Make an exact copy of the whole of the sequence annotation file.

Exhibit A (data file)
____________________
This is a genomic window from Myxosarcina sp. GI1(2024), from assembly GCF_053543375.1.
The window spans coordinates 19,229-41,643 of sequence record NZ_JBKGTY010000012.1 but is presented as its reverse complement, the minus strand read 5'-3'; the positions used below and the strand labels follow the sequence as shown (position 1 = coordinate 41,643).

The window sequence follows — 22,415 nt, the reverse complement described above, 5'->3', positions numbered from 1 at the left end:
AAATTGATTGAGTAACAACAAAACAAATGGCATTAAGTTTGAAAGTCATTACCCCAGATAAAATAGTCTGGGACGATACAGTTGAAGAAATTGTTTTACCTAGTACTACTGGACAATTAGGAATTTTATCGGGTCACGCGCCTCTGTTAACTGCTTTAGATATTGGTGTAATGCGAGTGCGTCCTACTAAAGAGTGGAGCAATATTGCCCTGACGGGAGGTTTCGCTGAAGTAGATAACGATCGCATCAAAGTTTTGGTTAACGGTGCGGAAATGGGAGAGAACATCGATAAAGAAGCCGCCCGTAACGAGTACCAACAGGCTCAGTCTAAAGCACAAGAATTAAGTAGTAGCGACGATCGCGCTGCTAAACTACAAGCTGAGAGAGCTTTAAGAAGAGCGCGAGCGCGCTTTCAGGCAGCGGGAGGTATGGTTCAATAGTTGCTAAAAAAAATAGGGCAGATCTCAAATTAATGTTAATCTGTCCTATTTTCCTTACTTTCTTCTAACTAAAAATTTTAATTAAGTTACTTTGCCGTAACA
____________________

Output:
This is a genomic window from Myxosarcina sp. GI1(2024), from assembly GCF_053543375.1.
The window spans coordinates 19,229-41,643 of sequence record NZ_JBKGTY010000012.1 but is presented as its reverse complement, the minus strand read 5'-3'; the positions used below and the strand labels follow the sequence as shown (position 1 = coordinate 41,643).

The window sequence follows — 22,415 nt, the reverse complement described above, 5'->3', positions numbered from 1 at the left end:
AAATTGATTGAGTAACAACAAAACAAATGGCATTAAGTTTGAAAGTCATTACCCCAGATAAAATAGTCTGGGACGATACAGTTGAAGAAATTGTTTTACCTAGTACTACTGGACAATTAGGAATTTTATCGGGTCACGCGCCTCTGTTAACTGCTTTAGATATTGGTGTAATGCGAGTGCGTCCTACTAAAGAGTGGAGCAATATTGCCCTGACGGGAGGTTTCGCTGAAGTAGATAACGATCGCATCAAAGTTTTGGTTAACGGTGCGGAAATGGGAGAGAACATCGATAAAGAAGCCGCCCGTAACGAGTACCAACAGGCTCAGTCTAAAGCACAAGAATTAAGTAGTAGCGACGATCGCGCTGCTAAACTACAAGCTGAGAGAGCTTTAAGAAGAGCGCGAGCGCGCTTTCAGGCAGCGGGAGGTATGGTTCAATAGTTGCTAAAAAAAATAGGGCAGATCTCAAATTAATGTTAATCTGTCCTATTTTCCTTACTTTCTTCTAACTAAAAATTTTAATTAAGTTACTTTGCCGTAACA